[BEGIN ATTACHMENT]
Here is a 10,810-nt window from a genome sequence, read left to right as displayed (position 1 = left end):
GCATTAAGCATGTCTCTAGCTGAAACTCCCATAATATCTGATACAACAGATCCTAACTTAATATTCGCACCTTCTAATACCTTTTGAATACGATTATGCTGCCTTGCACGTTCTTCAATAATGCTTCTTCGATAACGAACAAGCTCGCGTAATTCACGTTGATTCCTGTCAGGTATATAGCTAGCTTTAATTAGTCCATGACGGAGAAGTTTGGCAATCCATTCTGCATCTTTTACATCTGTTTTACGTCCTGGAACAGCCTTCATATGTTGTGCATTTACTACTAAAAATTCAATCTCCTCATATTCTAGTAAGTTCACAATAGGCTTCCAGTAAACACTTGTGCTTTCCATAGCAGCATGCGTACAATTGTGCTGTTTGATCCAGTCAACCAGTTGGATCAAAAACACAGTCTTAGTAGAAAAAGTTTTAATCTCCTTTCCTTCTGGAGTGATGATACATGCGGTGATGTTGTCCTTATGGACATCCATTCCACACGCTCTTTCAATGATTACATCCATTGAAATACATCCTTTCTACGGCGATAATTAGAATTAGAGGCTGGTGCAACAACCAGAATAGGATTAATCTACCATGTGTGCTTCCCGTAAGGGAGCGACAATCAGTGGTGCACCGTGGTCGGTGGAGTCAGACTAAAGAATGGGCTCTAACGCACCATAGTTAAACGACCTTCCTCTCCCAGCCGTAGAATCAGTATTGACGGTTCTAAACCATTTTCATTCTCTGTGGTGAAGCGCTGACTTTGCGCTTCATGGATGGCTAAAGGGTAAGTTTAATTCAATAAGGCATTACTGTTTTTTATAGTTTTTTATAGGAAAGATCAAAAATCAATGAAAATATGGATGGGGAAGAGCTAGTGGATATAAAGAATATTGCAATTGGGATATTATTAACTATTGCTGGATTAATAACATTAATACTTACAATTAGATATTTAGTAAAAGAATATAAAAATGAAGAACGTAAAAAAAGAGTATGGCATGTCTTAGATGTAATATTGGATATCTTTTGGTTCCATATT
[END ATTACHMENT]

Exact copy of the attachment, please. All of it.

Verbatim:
Here is a 10,810-nt window from a genome sequence, read left to right as displayed (position 1 = left end):
GCATTAAGCATGTCTCTAGCTGAAACTCCCATAATATCTGATACAACAGATCCTAACTTAATATTCGCACCTTCTAATACCTTTTGAATACGATTATGCTGCCTTGCACGTTCTTCAATAATGCTTCTTCGATAACGAACAAGCTCGCGTAATTCACGTTGATTCCTGTCAGGTATATAGCTAGCTTTAATTAGTCCATGACGGAGAAGTTTGGCAATCCATTCTGCATCTTTTACATCTGTTTTACGTCCTGGAACAGCCTTCATATGTTGTGCATTTACTACTAAAAATTCAATCTCCTCATATTCTAGTAAGTTCACAATAGGCTTCCAGTAAACACTTGTGCTTTCCATAGCAGCATGCGTACAATTGTGCTGTTTGATCCAGTCAACCAGTTGGATCAAAAACACAGTCTTAGTAGAAAAAGTTTTAATCTCCTTTCCTTCTGGAGTGATGATACATGCGGTGATGTTGTCCTTATGGACATCCATTCCACACGCTCTTTCAATGATTACATCCATTGAAATACATCCTTTCTACGGCGATAATTAGAATTAGAGGCTGGTGCAACAACCAGAATAGGATTAATCTACCATGTGTGCTTCCCGTAAGGGAGCGACAATCAGTGGTGCACCGTGGTCGGTGGAGTCAGACTAAAGAATGGGCTCTAACGCACCATAGTTAAACGACCTTCCTCTCCCAGCCGTAGAATCAGTATTGACGGTTCTAAACCATTTTCATTCTCTGTGGTGAAGCGCTGACTTTGCGCTTCATGGATGGCTAAAGGGTAAGTTTAATTCAATAAGGCATTACTGTTTTTTATAGTTTTTTATAGGAAAGATCAAAAATCAATGAAAATATGGATGGGGAAGAGCTAGTGGATATAAAGAATATTGCAATTGGGATATTATTAACTATTGCTGGATTAATAACATTAATACTTACAATTAGATATTTAGTAAAAGAATATAAAAATGAAGAACGTAAAAAAAGAGTATGGCATGTCTTAGATGTAATATTGGATATCTTTTGGTTCCATATT